‘The Morning Show’ production designer Nelson Coates on going ‘bigger’ and ‘around the world’ in 2nd season [Exclusive Video Interview]

Apple TV+‘s “The Morning Show” was three and a half weeks into filming when production on its second season was forced to shut down in early 2020 due the then-oncoming COVID-19 pandemic. Although more than half of the second season had already been written at that point, the writers decided to rewrite it in order to incorporate what would become the global health crisis of our time into the original storyline. This decision, of course, had a significant effect on the entire production of the season. “After COVID, they decided that everything was going to get bigger and go around the world,” says production designer Nelson Coates, who boarded the show ahead of Season 2, in a new webchat with Gold Derby. Watch our exclusive video interview above.

Developed by Kerry Ehrin and partly inspired by consulting producer Brian Stelter‘s behind-the-scenes book “Top of the Morning: Inside the Cutthroat World of Morning TV” (2013), the series follows the behind-the-scenes drama at the titular daily morning news program. The first season explored the fallout from the #MeToo movement as one of the show’s anchors, Mitch Kessler (Steve Carell), is fired amid sexual misconduct allegations. While the second season continues that storyline, it also tackles the outbreak of COVID-19 in Wuhan, China, as well as the initial days of the pandemic in Italy and New York City, two of the early epicenters. The drama series stars Jennifer Aniston and Reese Witherspoon.

SEE Kerry Ehrin interview: ‘The Morning Show’ showrunner

While there were countless new sets that had to be created for the second season, the pandemic required Coates to also refurbish permanent sets and locations from the first, including UBA headquarters. “In eight and a half weeks, [we] built a 12,000-square-foot set from scratch — from drawing to filming — that had offices, hallways, elevators and huge bullpens,” he details. Elaborating on the changes that were made to the set of the titular daily news program itself, he adds, “We changed the actual ‘teacup’ area/the anchor area with graphics and lighting and added a conference room, so you could do viewing and have scenes off to the side while the show is in progress or being set up, as well as a lot of niches for people to hide in or have side conversations [in], such as a large craft service-type kitchen.”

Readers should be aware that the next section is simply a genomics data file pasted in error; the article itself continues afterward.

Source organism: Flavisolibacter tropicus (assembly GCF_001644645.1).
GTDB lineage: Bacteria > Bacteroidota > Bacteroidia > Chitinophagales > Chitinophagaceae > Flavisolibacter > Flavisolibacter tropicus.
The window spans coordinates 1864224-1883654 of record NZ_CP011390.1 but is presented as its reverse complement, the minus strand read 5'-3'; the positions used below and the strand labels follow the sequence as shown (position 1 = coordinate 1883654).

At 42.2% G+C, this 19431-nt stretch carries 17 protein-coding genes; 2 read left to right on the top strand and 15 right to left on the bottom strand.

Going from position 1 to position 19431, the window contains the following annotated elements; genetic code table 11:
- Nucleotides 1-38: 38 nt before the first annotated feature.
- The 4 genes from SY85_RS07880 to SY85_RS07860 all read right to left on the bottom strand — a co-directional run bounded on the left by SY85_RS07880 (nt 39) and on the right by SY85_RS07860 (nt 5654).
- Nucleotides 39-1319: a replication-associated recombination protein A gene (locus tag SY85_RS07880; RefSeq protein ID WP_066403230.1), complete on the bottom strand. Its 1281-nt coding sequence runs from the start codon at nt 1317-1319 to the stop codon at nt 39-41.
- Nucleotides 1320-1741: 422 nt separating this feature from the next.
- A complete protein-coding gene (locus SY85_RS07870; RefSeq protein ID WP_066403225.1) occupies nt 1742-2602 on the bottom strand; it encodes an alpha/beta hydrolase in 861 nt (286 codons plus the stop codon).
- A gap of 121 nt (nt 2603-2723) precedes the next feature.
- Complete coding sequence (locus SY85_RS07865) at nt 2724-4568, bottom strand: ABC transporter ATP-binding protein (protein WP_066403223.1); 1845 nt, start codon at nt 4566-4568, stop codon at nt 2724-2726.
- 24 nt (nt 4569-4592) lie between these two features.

About updating the look of the show’s main location, Coates reveals, “The goal for me was to really bring in a full complexity of New York City into the show.” This process entailed exploring different neighborhoods, giving viewers a better sense of where in Manhattan the main events of the show take place and bringing the city into some of the character’s private spaces — and all of that while working out of Los Angeles, which fills in for New York City.

Indeed, New York City style is certainly imbued into the luxurious hotel suite of Cory Ellison (Billy Crudup), among other living spaces. In regard to said suite, Coates expounds, “Since we had the ability to bring in some more prewar architecture, I wanted this to look like a presidential suite at an older hotel that had the balustrades out of the windows and the old gilding.” He continues, “Since the first season dealt so much with the whole sexual harassment aspect of this corporate workspace, I wanted to show the pervasiveness of the visuals that we’re bombarded with all the time.” This idea translated into Lalique Erté-style light fixture sconces of a nude male and female and America Martin’s painting of a reclining nude over Cory’s bed. As the production designer describes, the result thereof is that the space still looks like a high-end suite more so than a personal space, thereby creating a level of separation from Cory’s personal items. “And yet, it does feel very New York; it feels very dark and intriguing,” he concludes.

In our chat, Coates also describes in detail the process of transforming Southern California into Wuhan, Beijing and Lake Como, Italy, where the season finds Mitch hiding out in a cliffside villa — one that is actually a 1920s building constructed by architect Wallace Neff and situated in the outskirts of Pasadena, where it has been willed to a local Catholic high school as an event center.

For his work on the second season of this show, the production designer landed an Art Directors Guild Award nomination alongside his colleagues. Although this year will be the first time he competes at the Emmys for the Apple TV+ series, he was previously recognized by the TV academy with a bid for the miniseries “The Stand” in 1994.

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